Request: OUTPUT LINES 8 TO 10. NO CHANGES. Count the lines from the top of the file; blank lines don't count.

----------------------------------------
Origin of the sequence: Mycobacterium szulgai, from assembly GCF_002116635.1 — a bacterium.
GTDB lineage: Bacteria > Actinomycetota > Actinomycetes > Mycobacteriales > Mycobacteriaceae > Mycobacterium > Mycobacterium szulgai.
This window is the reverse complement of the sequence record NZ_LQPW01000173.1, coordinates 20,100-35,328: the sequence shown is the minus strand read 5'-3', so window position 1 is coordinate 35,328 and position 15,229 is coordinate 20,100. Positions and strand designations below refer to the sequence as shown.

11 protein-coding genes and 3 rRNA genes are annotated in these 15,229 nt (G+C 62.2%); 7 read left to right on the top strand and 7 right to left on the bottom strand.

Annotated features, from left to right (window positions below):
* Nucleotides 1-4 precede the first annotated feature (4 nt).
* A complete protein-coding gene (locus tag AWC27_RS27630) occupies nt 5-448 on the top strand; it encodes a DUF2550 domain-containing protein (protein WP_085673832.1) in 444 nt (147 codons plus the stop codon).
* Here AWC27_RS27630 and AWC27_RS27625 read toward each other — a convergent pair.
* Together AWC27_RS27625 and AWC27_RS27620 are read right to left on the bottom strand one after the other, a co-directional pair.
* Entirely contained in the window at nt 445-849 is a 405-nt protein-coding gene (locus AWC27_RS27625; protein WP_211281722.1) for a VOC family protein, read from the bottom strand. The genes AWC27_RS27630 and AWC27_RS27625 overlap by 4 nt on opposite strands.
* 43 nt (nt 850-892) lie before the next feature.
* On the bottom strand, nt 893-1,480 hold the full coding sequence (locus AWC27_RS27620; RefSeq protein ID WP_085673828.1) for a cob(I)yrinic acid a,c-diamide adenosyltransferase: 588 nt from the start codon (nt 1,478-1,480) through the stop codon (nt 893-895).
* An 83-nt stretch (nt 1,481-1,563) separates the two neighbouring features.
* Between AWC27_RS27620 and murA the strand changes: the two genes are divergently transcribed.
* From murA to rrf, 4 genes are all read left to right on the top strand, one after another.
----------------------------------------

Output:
* Here AWC27_RS27630 and AWC27_RS27625 read toward each other — a convergent pair.
* Together AWC27_RS27625 and AWC27_RS27620 are read right to left on the bottom strand one after the other, a co-directional pair.
* Entirely contained in the window at nt 445-849 is a 405-nt protein-coding gene (locus AWC27_RS27625; protein WP_211281722.1) for a VOC family protein, read from the bottom strand. The genes AWC27_RS27630 and AWC27_RS27625 overlap by 4 nt on opposite strands.